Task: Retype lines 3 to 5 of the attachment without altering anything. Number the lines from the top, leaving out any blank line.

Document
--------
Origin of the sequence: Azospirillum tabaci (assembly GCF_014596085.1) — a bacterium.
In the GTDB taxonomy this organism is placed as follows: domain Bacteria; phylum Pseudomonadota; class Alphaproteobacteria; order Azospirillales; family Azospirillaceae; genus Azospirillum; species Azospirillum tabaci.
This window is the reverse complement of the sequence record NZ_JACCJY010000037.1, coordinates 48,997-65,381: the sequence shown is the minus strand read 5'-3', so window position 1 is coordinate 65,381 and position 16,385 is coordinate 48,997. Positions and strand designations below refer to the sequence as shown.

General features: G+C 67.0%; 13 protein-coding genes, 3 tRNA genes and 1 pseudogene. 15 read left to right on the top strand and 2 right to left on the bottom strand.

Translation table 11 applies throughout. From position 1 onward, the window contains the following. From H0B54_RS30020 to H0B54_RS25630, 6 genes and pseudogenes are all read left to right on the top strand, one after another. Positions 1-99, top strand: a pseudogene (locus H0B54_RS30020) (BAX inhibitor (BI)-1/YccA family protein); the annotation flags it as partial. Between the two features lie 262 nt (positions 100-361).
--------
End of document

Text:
This window is the reverse complement of the sequence record NZ_JACCJY010000037.1, coordinates 48,997-65,381: the sequence shown is the minus strand read 5'-3', so window position 1 is coordinate 65,381 and position 16,385 is coordinate 48,997. Positions and strand designations below refer to the sequence as shown.

General features: G+C 67.0%; 13 protein-coding genes, 3 tRNA genes and 1 pseudogene. 15 read left to right on the top strand and 2 right to left on the bottom strand.

Translation table 11 applies throughout. From position 1 onward, the window contains the following. From H0B54_RS30020 to H0B54_RS25630, 6 genes and pseudogenes are all read left to right on the top strand, one after another. Positions 1-99, top strand: a pseudogene (locus H0B54_RS30020) (BAX inhibitor (BI)-1/YccA family protein); the annotation flags it as partial. Between the two features lie 262 nt (positions 100-361).